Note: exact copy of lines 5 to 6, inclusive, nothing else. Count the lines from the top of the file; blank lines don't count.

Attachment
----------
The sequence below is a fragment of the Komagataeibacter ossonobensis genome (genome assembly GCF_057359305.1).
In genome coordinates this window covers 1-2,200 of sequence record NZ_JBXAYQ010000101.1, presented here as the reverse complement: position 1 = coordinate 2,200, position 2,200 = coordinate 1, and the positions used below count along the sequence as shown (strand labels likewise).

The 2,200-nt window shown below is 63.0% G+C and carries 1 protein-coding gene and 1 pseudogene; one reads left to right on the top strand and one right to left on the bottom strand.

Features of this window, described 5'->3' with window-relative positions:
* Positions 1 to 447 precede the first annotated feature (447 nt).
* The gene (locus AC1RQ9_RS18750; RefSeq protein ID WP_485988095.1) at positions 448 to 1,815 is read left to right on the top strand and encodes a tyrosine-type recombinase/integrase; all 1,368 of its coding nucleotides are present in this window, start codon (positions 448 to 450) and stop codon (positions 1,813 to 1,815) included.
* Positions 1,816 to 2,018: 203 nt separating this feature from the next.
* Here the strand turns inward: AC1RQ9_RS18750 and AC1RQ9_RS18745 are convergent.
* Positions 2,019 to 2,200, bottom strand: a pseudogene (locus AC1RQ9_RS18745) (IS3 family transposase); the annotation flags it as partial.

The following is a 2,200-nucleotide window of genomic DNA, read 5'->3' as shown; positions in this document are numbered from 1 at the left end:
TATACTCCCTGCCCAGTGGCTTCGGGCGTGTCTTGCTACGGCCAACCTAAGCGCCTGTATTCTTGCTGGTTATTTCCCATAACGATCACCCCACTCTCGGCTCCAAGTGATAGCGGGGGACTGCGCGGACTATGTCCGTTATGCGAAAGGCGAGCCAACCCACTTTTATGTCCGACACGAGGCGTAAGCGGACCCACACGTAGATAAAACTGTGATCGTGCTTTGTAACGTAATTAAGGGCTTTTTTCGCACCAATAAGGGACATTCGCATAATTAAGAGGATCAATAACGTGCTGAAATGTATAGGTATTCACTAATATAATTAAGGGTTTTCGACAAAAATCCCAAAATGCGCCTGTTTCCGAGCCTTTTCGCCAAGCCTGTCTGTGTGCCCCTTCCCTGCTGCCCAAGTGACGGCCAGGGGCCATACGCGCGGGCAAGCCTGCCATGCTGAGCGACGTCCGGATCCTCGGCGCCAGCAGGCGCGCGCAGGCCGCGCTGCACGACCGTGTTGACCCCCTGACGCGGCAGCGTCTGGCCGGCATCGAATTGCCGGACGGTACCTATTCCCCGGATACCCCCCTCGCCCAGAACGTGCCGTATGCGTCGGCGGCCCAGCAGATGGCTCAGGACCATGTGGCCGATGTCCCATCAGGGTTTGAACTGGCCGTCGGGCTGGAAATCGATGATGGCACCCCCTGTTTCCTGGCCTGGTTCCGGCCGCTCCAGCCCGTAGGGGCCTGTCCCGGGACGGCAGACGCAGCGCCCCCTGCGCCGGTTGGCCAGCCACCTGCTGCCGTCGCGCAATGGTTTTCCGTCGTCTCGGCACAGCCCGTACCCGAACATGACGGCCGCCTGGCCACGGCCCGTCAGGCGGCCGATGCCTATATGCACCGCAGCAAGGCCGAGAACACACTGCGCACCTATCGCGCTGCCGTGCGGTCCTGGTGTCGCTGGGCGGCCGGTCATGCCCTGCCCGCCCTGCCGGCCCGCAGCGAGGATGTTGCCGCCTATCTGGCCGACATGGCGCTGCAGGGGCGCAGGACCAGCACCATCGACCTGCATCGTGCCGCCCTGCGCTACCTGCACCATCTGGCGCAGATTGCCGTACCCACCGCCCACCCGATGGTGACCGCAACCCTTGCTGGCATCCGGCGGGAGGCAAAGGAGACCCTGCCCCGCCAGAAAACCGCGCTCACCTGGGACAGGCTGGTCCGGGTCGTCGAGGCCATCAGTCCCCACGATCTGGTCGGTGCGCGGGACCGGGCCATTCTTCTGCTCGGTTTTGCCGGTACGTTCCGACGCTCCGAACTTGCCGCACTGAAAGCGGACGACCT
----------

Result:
* Positions 1 to 447 precede the first annotated feature (447 nt).
* The gene (locus AC1RQ9_RS18750; RefSeq protein ID WP_485988095.1) at positions 448 to 1,815 is read left to right on the top strand and encodes a tyrosine-type recombinase/integrase; all 1,368 of its coding nucleotides are present in this window, start codon (positions 448 to 450) and stop codon (positions 1,813 to 1,815) included.